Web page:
date based on the present value of the remaining lease payments over the lease term.  The Company uses its incremental borrowing rate based on the information available at the commencement date to determine the present value of lease payments.  Since the Company’s leases do not provide an implicit rate that can readily be determined, the Company used a discount rate based on its incremental borrowing rate, which is determined by the information available in our Credit Facility.  The incremental borrowing rate reflects the estimated rate of interest the Company would pay to borrow, on a collateralized basis over a similar term, an amount equal to the lease payments in a similar economic environment.  

Our lease obligations are primarily comprised of the main office spaces used for operations and are recorded as general, administrative, and other expenses in the consolidated statements of operations.  As of March 31, 2022, our lease obligations were classified as operating leases.  The Company’s rental costs associated with these office spaces for the three months ended March 31, 2022 and 2021 was $0.1 million and $0.2 million, respectively.

The lease terms may include periods covered by options to extend the lease when it is reasonably certain that the Company will exercise that option and periods covered by options to terminate the lease when it is not reasonably certain that the Company will exercise that option.  Lease expense for lease payments is recognized on a straight-line basis over the lease term.  In the event that the Company’s assumptions and expectations change, it may have to revise its ROU assets and operating lease liabilities.  As of March 31, 2022, the weighted average remaining lease term is 2.9 years and the weighted average discount rate is 4.32%.  

As of March 31, 2022, the Company had ROU assets of $0.3 million recorded as Other Assets, $0.2 million of corresponding obligations recorded as Other Current Liabilities and $0.4 million of corresponding obligations recorded as Other Liabilities on the Company’s condensed consolidated balance sheet.  

As of March 31, 2022, the undiscounted cash flows for operating lease liabilities are as follows (in thousands):

 

 

Payments Due by Period

 

 

 

Total

 

 

Remainder of 2022

 

 

2023

 

 

2024

 

 

2025

 

 

2026

 

 

Thereafter

 

Lease obligations

 

$

658

 

 

$

167

 

 

$

225

 

 

$

228

 

 

$

38

 

 

$

-

 

 

$

-

 

Total

 

$

658

 

 

$

167

 

 

$

225

 

 

$

228

 

 

$

38

 

 

$

-

 

 

$

-

 

 

Note 4—Commodity Derivative Financial Instruments

The Company’s ongoing operations expose it to changes in the market price for oil and natural gas.  To mitigate the inherent commodity price risk associated with its operations, the Company periodically uses oil and natural gas commodity derivative instruments.  From time to time, such instruments may include variable-to-fixed-price swaps, costless collars, fixed-price contracts, and other contractual arrangements.  The Company enters into oil and natural gas derivative contracts that contain netting arrangements with each counterparty.  The Company does not enter into derivative instruments for speculative purposes.  

As of March 31, 2022, the Company’s did not have any open derivative contracts. A fixed price swap contract between the Company and a counterparty specifies a fixed price for the contract and pays a floating market price to the counterparty over a specified period for a contracted volume.  A costless collar contract between the Company and the counterparty specifies a floor and a ceiling commodity price over a specified period for a contracted volume.  The Company has not designated any of its contracts as fair value or cash flow hedges.  Accordingly, the changes in fair value of the contracts are included in the consolidated statements of operations in the period of the change.  All derivative gains and losses from the Company’s derivative contracts have been recognized in revenue in the Company’s accompanying consolidated statements of operations.  Derivative instruments that have not yet been settled in cash are reflected as either derivative assets or liabilities in the Company’s accompanying consolidated balance sheets.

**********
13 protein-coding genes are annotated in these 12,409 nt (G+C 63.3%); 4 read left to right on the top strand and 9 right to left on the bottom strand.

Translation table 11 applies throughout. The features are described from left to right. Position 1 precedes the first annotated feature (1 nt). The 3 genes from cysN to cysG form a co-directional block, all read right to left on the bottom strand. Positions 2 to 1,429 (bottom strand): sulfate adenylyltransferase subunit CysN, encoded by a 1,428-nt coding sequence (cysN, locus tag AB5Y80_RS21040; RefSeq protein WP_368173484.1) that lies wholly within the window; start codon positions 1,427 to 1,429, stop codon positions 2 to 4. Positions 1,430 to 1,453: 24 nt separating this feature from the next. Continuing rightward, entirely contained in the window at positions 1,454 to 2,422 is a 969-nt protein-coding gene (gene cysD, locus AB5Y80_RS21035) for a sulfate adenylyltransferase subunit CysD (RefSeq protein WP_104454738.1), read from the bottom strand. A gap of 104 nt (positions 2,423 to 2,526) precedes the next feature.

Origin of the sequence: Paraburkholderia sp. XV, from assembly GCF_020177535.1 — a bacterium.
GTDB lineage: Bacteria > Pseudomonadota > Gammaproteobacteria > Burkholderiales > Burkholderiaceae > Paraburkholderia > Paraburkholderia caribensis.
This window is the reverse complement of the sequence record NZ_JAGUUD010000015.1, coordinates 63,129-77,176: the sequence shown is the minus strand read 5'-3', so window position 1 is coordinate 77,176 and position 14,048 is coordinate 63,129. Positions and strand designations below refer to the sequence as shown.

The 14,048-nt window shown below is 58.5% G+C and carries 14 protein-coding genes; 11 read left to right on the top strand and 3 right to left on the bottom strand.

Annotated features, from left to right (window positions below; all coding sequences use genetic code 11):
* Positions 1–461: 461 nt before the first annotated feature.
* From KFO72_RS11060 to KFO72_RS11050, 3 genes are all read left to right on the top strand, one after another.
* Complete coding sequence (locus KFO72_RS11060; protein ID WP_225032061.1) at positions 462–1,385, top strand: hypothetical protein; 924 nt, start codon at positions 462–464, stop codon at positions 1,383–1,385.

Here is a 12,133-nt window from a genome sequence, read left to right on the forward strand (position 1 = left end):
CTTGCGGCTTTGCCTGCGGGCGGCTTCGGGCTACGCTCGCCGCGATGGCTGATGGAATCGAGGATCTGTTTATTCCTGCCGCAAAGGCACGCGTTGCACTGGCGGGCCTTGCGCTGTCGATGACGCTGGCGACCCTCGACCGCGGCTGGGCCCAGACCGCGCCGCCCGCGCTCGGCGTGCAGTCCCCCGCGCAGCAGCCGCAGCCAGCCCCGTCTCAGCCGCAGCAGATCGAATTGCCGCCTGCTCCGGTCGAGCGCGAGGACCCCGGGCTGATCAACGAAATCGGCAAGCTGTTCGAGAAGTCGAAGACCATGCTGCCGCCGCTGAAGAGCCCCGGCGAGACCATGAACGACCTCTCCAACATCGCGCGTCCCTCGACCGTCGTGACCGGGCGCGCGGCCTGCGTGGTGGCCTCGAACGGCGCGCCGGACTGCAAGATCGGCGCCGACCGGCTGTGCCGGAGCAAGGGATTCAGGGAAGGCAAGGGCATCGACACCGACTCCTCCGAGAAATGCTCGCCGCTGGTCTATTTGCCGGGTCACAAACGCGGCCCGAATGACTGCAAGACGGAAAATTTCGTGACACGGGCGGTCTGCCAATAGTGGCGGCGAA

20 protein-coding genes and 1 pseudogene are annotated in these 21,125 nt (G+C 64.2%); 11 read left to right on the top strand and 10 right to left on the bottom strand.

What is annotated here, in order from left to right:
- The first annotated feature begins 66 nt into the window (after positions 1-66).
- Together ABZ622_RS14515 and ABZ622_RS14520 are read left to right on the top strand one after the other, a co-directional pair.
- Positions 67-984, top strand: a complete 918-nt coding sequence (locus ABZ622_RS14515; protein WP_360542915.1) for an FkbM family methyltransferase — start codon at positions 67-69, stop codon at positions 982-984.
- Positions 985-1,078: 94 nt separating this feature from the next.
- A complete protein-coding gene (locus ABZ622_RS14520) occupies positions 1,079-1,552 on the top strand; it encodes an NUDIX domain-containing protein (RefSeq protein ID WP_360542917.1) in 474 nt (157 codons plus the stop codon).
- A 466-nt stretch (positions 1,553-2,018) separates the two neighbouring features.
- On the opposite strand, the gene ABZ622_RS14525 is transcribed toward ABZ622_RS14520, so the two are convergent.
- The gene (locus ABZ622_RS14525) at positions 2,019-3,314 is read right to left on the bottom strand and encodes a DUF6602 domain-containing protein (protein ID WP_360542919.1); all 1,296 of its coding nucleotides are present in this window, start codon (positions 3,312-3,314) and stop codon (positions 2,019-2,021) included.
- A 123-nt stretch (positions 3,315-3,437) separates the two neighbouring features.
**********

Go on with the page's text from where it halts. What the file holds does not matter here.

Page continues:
The Company’s oil fixed price swap transactions are settled based upon the average daily prices for the calendar month of the contract period and its natural gas costless collar contracts are settled based upon the last day settlement price of the first nearby month futures contract of the contract period.  Payment for oil derivative contracts occurs in the succeeding month and natural gas derivative contracts are paid in the production month.  

The Company’s derivative contracts expose it to credit risk in the event of nonperformance by counterparties that may adversely impact the fair value of the Company’s commodity derivative assets.  While the Company does not require contract counterparties to post collateral, the Company does evaluate the credit standing on each counterparty as deemed appropriate.  The evaluation includes reviewing a counterparty’s credit rating and latest financial information.  As of March 31, 2022, the Company did not have any open derivative contracts and therefore has not engaged any counterparties.

The Company utilizes the market approach in determining the fair value of its derivative positions by using either NYMEX, ICE or Magellan East Houston (“MEH”) published market prices, independent broker pricing data or broker/dealer valuations. The valuations of derivatives with pricing based on NYMEX, ICE or MEH published market prices may be considered Level 1 if they are settled through a NYMEX, ICE or MEH clearing broker account with daily margining. Over-the-counter derivatives with NYMEX,

14


 

ICE or MEH based prices are considered Level 2 due to the impact of counterparty credit risk.  The Company’s derivatives are classified within Level 2.  

The table below summarizes the fair values and classifications of the Company’s derivative instruments as of March 31, 2022 and December 31, 2021 (in thousands):

 

 

 

 

As of March 31, 2022

 

Classification

 

Balance Sheet Location

 

Gross Fair Value

 

 

Effect of Netting

 

 

Net Carrying Value

 

Assets:

 

 

 

 

 

 

 

 

 

 

 

 

 

 

Current asset

 

Other current assets

 

$

-

 

 

$

-

 

 

$

-

 

Long-term asset

 

Other assets

 

 

-

 

 

 

-

 

 

 

-

 

Total assets

 

 

 

$

-

 

 

$

-

 

 

$

-

 

Liabilities:

 

 

 

 

 

 

 

 

 

 

 

 

 

 

Current liability

 

Other current liabilities

 

$

-